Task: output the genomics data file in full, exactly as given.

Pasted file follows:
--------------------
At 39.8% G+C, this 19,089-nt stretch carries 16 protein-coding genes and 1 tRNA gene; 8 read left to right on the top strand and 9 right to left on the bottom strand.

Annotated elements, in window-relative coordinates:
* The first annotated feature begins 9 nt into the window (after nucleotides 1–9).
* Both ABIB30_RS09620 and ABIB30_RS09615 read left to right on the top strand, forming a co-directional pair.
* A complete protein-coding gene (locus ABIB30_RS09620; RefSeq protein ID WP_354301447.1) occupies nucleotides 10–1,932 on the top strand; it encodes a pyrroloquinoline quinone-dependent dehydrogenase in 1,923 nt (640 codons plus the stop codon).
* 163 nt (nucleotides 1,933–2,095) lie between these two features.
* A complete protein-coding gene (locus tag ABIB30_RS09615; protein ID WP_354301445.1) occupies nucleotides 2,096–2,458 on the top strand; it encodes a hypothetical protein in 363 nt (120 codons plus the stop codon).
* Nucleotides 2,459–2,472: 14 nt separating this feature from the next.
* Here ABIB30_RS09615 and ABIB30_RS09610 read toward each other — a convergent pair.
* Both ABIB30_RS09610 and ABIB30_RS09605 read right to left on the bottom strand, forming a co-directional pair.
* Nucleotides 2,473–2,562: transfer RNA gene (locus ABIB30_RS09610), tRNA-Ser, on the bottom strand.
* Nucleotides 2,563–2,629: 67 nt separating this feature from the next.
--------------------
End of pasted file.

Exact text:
At 39.8% G+C, this 19,089-nt stretch carries 16 protein-coding genes and 1 tRNA gene; 8 read left to right on the top strand and 9 right to left on the bottom strand.

Annotated elements, in window-relative coordinates:
* The first annotated feature begins 9 nt into the window (after nucleotides 1–9).
* Both ABIB30_RS09620 and ABIB30_RS09615 read left to right on the top strand, forming a co-directional pair.
* A complete protein-coding gene (locus ABIB30_RS09620; RefSeq protein ID WP_354301447.1) occupies nucleotides 10–1,932 on the top strand; it encodes a pyrroloquinoline quinone-dependent dehydrogenase in 1,923 nt (640 codons plus the stop codon).
* 163 nt (nucleotides 1,933–2,095) lie between these two features.
* A complete protein-coding gene (locus tag ABIB30_RS09615; protein ID WP_354301445.1) occupies nucleotides 2,096–2,458 on the top strand; it encodes a hypothetical protein in 363 nt (120 codons plus the stop codon).
* Nucleotides 2,459–2,472: 14 nt separating this feature from the next.
* Here ABIB30_RS09615 and ABIB30_RS09610 read toward each other — a convergent pair.
* Both ABIB30_RS09610 and ABIB30_RS09605 read right to left on the bottom strand, forming a co-directional pair.
* Nucleotides 2,473–2,562: transfer RNA gene (locus ABIB30_RS09610), tRNA-Ser, on the bottom strand.
* Nucleotides 2,563–2,629: 67 nt separating this feature from the next.